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Japan's Feb. wholesale prices up 0.8% on hopes for US-China deal

TOKYO (Kyodo) -- Japan's wholesale prices rose 0.8 percent in February from a year earlier amid easing concerns about the economic outlook on expectations that the United States and China are moving closer to solving their trade dispute, the Bank of Japan said Wednesday.

The prices of goods traded between companies increased for the 26th consecutive month, following a 0.6 percent rise in January, according to the central bank.

By item, prices for paper and pulp products gained 4.7 percent. Those for iron and steel were up 3.1 percent, with metal products expanding 2.5 percent.

"An easing of pessimistic views due to expectations of developments in the U.S.-China trade talks led to a recovery in commodity prices," a BOJ official said.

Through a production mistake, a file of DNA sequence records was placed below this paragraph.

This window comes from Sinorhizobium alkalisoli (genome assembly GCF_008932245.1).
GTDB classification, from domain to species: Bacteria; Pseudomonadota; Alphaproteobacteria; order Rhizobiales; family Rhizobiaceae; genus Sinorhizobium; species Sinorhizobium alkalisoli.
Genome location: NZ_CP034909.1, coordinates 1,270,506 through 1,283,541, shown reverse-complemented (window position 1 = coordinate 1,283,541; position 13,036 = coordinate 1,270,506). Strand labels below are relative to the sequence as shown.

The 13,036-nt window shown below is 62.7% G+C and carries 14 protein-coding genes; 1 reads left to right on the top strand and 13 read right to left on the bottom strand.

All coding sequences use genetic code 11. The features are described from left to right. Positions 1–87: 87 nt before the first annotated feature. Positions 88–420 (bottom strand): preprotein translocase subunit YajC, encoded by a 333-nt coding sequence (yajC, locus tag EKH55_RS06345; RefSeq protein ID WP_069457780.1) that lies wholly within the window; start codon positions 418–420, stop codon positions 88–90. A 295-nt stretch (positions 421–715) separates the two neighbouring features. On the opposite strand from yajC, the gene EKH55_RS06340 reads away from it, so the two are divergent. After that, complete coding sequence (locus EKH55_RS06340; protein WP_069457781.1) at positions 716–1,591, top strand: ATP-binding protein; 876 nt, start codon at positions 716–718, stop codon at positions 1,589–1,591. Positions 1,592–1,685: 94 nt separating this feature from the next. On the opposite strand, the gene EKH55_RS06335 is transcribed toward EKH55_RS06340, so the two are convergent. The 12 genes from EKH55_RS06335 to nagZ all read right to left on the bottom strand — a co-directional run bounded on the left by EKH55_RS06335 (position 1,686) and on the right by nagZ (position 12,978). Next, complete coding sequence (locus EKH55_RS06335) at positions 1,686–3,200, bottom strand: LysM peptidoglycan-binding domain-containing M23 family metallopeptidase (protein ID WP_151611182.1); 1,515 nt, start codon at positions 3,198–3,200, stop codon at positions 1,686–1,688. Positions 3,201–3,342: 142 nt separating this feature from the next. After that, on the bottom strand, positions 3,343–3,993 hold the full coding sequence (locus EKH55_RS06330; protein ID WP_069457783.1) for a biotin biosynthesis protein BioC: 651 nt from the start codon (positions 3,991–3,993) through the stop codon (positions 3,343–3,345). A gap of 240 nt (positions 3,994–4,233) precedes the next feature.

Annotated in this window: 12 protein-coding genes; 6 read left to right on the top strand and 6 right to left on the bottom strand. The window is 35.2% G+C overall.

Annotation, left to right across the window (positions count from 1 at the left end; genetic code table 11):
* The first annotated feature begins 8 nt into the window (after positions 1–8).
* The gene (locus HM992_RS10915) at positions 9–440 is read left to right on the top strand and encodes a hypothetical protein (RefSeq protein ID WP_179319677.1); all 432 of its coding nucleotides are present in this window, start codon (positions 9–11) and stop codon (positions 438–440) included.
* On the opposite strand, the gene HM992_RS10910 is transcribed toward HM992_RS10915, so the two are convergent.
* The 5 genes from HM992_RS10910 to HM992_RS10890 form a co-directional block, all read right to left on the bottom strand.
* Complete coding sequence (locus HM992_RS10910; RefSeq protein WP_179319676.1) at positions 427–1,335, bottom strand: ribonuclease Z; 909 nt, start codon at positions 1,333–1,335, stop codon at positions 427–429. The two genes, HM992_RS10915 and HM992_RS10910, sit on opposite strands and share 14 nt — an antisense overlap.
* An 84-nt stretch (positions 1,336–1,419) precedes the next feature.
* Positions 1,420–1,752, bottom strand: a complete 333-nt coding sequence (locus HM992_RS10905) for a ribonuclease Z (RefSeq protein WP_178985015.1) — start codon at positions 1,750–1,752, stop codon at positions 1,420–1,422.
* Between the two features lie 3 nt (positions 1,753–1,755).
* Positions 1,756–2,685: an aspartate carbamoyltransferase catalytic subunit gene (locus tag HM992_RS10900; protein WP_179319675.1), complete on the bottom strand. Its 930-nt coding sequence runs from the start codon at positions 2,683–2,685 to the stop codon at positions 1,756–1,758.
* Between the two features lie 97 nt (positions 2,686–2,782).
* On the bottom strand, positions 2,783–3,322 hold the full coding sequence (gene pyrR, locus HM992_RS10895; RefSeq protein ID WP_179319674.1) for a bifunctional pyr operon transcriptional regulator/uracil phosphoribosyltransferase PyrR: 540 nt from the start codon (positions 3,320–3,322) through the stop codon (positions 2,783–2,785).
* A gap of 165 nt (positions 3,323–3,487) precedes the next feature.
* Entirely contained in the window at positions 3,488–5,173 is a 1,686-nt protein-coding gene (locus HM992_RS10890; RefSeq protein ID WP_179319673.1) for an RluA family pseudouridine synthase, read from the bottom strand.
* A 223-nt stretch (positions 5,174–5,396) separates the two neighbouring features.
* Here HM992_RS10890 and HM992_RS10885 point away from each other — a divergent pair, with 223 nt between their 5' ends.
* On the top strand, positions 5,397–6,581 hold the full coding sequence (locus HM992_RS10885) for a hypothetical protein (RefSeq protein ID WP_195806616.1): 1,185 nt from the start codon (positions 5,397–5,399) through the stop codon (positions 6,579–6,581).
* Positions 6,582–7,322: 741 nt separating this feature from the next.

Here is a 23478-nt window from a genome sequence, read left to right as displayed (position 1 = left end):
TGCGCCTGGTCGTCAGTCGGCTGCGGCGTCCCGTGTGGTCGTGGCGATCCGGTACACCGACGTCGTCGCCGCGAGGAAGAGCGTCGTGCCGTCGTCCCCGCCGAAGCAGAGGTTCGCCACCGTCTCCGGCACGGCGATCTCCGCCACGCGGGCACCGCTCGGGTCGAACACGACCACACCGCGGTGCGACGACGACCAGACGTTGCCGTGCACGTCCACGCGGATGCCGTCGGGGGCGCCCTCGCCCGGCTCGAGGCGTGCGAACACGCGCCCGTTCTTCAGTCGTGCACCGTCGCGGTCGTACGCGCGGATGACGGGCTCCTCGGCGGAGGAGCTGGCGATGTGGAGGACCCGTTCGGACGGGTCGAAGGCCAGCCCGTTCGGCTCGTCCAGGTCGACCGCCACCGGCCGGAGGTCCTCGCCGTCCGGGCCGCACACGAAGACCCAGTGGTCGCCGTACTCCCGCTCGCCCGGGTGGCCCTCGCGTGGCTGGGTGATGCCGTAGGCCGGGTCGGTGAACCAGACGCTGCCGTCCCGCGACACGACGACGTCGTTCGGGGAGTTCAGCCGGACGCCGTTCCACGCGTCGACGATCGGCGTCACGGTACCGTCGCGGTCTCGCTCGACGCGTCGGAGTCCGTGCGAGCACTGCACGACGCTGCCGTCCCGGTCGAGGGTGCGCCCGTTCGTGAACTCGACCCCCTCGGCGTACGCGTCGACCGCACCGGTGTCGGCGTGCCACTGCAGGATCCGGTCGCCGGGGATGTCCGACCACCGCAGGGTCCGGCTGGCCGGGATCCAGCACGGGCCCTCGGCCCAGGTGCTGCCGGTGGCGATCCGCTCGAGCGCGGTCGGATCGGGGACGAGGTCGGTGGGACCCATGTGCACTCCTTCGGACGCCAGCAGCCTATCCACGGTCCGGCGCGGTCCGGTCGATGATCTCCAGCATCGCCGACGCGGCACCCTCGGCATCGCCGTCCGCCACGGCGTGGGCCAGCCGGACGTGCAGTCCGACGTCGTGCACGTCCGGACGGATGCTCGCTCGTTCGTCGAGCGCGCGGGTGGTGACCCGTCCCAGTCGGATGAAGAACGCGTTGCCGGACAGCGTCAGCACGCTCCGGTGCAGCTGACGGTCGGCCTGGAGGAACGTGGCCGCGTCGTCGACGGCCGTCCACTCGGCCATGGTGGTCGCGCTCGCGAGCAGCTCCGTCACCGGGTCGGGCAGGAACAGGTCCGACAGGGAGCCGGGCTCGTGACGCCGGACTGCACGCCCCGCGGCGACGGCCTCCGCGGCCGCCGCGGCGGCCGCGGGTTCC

In the reporting month, U.S. President Donald Trump said he has decided to delay the imposition of additional tariffs on Chinese imports, citing the "substantial progress" made in trade talks with Beijing.

Concerns that a prolonged U.S.-China trade war could slow the global economy have weakened demand for commodities such as oil, a major factor affecting wholesale prices in Japan.

Prices for petroleum and coal products dropped 2.1 percent, a small margin of decline than the upwardly revised 4.2 percent slide in January.

Among other decliners, nonferrous metals such as aluminum sagged 5.6 percent and chemicals and related products including medicines declined 2.7 percent.

Export prices dropped 1.7 percent and import prices fell 0.7 percent, both in yen terms.

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